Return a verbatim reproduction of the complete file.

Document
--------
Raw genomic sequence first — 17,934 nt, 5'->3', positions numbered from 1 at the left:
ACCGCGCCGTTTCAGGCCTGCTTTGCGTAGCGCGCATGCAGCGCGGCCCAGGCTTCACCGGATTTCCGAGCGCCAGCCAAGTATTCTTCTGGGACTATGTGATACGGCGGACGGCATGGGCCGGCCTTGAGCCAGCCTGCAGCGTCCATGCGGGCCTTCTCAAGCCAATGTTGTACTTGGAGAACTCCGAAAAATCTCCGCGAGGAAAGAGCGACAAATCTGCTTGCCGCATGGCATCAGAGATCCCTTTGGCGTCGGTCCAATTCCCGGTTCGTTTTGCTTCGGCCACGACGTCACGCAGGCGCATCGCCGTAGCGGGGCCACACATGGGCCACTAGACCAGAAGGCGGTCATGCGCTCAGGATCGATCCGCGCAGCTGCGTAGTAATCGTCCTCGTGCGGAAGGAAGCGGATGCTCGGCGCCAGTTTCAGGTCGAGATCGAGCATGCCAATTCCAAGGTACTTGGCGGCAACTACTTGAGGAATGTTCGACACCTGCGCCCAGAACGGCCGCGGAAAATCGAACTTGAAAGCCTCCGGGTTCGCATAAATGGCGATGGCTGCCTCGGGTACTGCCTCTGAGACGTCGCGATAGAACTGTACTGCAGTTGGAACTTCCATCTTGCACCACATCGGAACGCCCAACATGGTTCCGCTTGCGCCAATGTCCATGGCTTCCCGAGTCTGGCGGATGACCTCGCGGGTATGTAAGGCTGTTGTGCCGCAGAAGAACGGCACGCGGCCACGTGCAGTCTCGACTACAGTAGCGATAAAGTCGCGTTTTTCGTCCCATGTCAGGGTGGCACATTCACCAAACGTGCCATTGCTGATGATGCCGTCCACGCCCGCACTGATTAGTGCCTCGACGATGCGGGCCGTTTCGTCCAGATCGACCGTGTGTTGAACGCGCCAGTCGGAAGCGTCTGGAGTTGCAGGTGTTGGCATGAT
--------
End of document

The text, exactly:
Raw genomic sequence first — 17,934 nt, 5'->3', positions numbered from 1 at the left:
ACCGCGCCGTTTCAGGCCTGCTTTGCGTAGCGCGCATGCAGCGCGGCCCAGGCTTCACCGGATTTCCGAGCGCCAGCCAAGTATTCTTCTGGGACTATGTGATACGGCGGACGGCATGGGCCGGCCTTGAGCCAGCCTGCAGCGTCCATGCGGGCCTTCTCAAGCCAATGTTGTACTTGGAGAACTCCGAAAAATCTCCGCGAGGAAAGAGCGACAAATCTGCTTGCCGCATGGCATCAGAGATCCCTTTGGCGTCGGTCCAATTCCCGGTTCGTTTTGCTTCGGCCACGACGTCACGCAGGCGCATCGCCGTAGCGGGGCCACACATGGGCCACTAGACCAGAAGGCGGTCATGCGCTCAGGATCGATCCGCGCAGCTGCGTAGTAATCGTCCTCGTGCGGAAGGAAGCGGATGCTCGGCGCCAGTTTCAGGTCGAGATCGAGCATGCCAATTCCAAGGTACTTGGCGGCAACTACTTGAGGAATGTTCGACACCTGCGCCCAGAACGGCCGCGGAAAATCGAACTTGAAAGCCTCCGGGTTCGCATAAATGGCGATGGCTGCCTCGGGTACTGCCTCTGAGACGTCGCGATAGAACTGTACTGCAGTTGGAACTTCCATCTTGCACCACATCGGAACGCCCAACATGGTTCCGCTTGCGCCAATGTCCATGGCTTCCCGAGTCTGGCGGATGACCTCGCGGGTATGTAAGGCTGTTGTGCCGCAGAAGAACGGCACGCGGCCACGTGCAGTCTCGACTACAGTAGCGATAAAGTCGCGTTTTTCGTCCCATGTCAGGGTGGCACATTCACCAAACGTGCCATTGCTGATGATGCCGTCCACGCCCGCACTGATTAGTGCCTCGACGATGCGGGCCGTTTCGTCCAGATCGACCGTGTGTTGAACGCGCCAGTCGGAAGCGTCTGGAGTTGCAGGTGTTGGCATGAT